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Though some of us here at SOTC may be somewhere between “agnostic” and “hater” when it comes to the all important subject of the Arcade Fire, there is one thing we can all agree on: it’s been a hell of a week for the band’s label, the venerable North Carolina-based Merge. They signed the Mountain Goats. They shipped promo copies of the forthcoming Superchunk record, Majesty Shredding, which is an album so good it almost defies description. And of course, The Suburbs topped Eminem’s Recovery on the Billboard charts, giving the label its improbable third top ten record in 2010, after Spoon’s Transference and She & Him’s Volume 2. True to indie form, however, they’re playing it nonchalant. As the label’s co-founder (and Superchunk bassist) Laura Ballance told the L.A. Times yesterday: “The whole chart thing is kind of like sports.” She went on to add: “The need to have a ranking is kind of meaningless. I’m more like, ‘It did good? That’s great.'”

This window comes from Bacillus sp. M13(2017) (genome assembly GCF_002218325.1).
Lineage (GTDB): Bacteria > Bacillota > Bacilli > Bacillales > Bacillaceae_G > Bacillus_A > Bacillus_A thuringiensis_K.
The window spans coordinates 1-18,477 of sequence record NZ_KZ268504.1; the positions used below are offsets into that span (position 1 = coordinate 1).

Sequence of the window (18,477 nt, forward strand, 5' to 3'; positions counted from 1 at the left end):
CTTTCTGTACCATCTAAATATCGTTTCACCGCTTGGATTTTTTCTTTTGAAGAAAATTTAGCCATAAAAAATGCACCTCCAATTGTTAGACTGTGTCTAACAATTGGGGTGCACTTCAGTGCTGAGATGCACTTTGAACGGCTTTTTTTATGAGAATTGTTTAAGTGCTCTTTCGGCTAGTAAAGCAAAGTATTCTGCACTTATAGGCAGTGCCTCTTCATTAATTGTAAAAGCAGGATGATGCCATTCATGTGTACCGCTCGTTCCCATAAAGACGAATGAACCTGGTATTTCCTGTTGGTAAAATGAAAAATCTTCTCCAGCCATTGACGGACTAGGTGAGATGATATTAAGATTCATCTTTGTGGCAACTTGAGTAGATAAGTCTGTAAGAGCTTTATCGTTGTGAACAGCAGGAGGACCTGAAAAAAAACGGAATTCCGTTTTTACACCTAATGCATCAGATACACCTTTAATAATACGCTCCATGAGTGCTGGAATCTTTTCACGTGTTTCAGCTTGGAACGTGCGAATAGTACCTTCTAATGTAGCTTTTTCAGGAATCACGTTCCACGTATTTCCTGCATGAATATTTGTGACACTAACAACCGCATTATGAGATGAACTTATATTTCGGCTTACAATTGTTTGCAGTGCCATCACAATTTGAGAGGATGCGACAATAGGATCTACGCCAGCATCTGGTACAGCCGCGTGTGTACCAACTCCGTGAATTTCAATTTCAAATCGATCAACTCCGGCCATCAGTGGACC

Those too young to remember indie’s ol’ jocks-used-to-beat-us-punks-up-in-high-school generational creed are surely getting a refresher course now. Winning and losing? That’s for people with pom poms and gender issues. Ballance also made a point of interrupting the growing consensus that it was Amazon’s $3.99 discount price on The Suburbs that took it to #1, telling the New York Times‘s Ben Sisario: “Is it wrong for me to want to point out that independent retail also did really well with this record? They made a significant contribution to making this record No. 1. Without them, Eminem would have had it.”
So if you’re following along, you’re basically a bully for caring about something as bourgeoisie as a chart ranking, and if you didn’t support your local record store en route to making Arcade Fire the most popular act in the country, you might as well be team Eminem. Maybe there’s more to this ‘We made, indie!’ thing than we thought.